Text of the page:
[Now with paragraph breaks!]
I promised Bam a blog post after I finished moving, so here I am with the cover for Seducing the Hermit.
The author is Suz deMello, with whom I’ve worked before, and bless her heart—she specifically requests my cartoon covers, AND she is one of the very few whose books actually justify the illustration style.
The last time I worked with Suz was for the cover The Wilder Brother, and we went through so many drafts doing that cover that I decided to skip all the potential communication problems and read the manuscript for myself. I normally don’t do this as I often have too much to do and too little time, and I don’t like to read a lot of what’s out there, but it’s different with Suz. I really liked The Wilder Brother, and it turns out, I really liked Seducing the Hermit, too. The manuscript was clean and tight, even before it went into editing, and reading it was actually more a fun break than research work for a cover. Reading Suz is never a chore.
The important thing? I had the entire story in my head now, along with all the character descriptions. It was time to work.
I imagined the scene I wanted to illustrate, which was the funnier one of two Suz suggested and which happens very early in the book. Simply put, the California blonde heroine loses control as she drives her overpacked VW bug off a ferry, onto an Alaskan fishing pier, and into the hunky Asian hero and his truck.
The first thing I did was search for references for my sketches—for guys falling back, kicking, or leaping and for Volkswagen bugs. These were the references I used:
Next came the sketch itself, which looked like this:
I know it’s not quite how the hero was described holding onto the car, but I wanted him facing forward, toward my “camera” so to speak—that is, if he was holding onto the wiper or the window, he’d have to be facing the heroine, not the viewer, therefore showing us the back of his head. We couldn’t have that, so I took some artistic license, and Suz was OK with it.
After getting her approval to proceed, I imported my sketch into Adobe Illustrator and traced the lines around each significant shape, creating a vector illustration, which looks like this in plain black strokes and no color:
This is what it looked like after I added color:
It’s the same version I posted on my blog as a work in progress and the second draft I sent Suz, who had some minor changes. She requested a more chaotic background to better show the pier setting, suggested the heroine look a little more horror-stricken, and pointed out that the hero needed to be at least a shade darker than the heroine.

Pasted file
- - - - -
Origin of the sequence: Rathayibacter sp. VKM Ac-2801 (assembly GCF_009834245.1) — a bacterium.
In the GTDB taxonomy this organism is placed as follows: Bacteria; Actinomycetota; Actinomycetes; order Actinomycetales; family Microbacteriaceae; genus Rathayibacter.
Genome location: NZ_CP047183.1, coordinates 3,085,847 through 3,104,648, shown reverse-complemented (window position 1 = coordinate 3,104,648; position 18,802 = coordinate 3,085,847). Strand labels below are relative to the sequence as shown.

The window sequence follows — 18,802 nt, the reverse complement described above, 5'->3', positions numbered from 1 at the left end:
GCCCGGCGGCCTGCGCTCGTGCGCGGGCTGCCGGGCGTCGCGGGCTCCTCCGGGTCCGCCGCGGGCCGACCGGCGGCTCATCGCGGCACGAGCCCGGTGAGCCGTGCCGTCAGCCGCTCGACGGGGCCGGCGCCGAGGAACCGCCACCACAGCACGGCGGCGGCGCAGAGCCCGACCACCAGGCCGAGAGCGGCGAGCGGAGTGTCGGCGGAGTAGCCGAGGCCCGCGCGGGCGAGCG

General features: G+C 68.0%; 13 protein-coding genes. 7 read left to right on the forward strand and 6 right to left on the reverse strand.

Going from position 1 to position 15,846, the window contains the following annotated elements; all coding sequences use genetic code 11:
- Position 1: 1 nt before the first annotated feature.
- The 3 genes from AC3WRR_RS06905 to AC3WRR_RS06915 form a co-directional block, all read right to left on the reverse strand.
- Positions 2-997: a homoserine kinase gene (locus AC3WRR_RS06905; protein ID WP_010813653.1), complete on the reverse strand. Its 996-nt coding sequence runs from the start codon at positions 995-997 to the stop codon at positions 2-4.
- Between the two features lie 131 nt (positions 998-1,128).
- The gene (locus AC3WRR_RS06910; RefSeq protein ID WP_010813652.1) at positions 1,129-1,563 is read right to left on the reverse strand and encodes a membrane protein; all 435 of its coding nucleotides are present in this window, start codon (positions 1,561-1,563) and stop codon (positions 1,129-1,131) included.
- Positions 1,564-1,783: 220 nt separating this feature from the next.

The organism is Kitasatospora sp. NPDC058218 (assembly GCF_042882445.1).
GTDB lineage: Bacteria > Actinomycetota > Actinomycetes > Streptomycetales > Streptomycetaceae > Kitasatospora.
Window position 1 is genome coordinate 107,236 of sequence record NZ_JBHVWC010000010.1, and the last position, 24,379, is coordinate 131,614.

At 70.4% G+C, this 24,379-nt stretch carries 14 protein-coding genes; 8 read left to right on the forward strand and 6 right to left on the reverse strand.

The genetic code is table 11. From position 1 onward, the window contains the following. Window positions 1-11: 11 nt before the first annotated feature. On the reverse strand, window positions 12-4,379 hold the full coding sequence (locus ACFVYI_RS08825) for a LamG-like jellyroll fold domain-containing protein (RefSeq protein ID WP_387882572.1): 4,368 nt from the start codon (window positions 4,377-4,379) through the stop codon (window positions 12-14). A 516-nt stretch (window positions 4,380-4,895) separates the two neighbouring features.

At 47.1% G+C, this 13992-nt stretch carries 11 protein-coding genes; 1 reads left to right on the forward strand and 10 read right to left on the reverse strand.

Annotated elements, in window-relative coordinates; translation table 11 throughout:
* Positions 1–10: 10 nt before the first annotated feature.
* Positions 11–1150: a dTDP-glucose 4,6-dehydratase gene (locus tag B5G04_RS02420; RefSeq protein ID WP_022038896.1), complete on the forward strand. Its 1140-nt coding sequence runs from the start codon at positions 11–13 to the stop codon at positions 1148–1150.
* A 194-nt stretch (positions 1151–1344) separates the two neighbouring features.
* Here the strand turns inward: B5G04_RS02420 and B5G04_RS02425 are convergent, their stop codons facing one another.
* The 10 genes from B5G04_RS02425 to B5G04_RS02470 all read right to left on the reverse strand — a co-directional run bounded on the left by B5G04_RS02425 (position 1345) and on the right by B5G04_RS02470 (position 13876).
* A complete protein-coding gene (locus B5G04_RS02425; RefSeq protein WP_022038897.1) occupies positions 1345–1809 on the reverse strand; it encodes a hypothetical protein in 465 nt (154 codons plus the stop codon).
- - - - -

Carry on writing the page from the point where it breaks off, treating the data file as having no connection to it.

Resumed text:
At first, I wasn’t sure about adding the background because 1) I really didn’t want to detract from the focus of the graphic and 2) I really didn’t want to do all that extra work, but after a while, the idea grew on me. Rather than do all the extra work myself, though, I decided to grab some of the background elements from my hand-me-down collection of clip art CDs. I found some simple people and fish shapes, as well as a barrel and some gear. I kept them all simple, with colors close to the sky or the pier, so that it was absolutely clear they were part of the background and not the subject. I also added a bouncing pebble for movement and puddles for feel, and I packed the VW bug with random household stuff, like a lamp or a microwave oven.
And of course, I changed the heroine’s expression, and I made the hero darker. Those changes were easy. Here is how the final art came out:
Suz gave her approval, so I proceeded with the cover text. I chose a font called Spumoni because the name just fits. The dessert of the same name is whimsical, sweet, and fun to eat, so I could think of none better to use with Suz’s book. I colored it bright yellow, like the heroine’s hair, and I gave it a stroke and a very sharp and heavy black drop shadow to match but stand out from the clean lines of the illustration.
And voila, the final cover:
…probably the most fun I’ve had creating a cartoon cover.
Brilliant as always, April! As for you other cover artists out there, do you have a cover you’re particularly proud of and want to show it off? Email me and I’ll set you up for a spot on Show and Tell!
Last 5 posts by bam
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- Review: The Ugly Duchess by Eloisa James - September 17th, 2012
- Review: Kindred by Octavia Butler - September 6th, 2012
- Review: Dark Places by Gillian Flynn - August 13th, 2012
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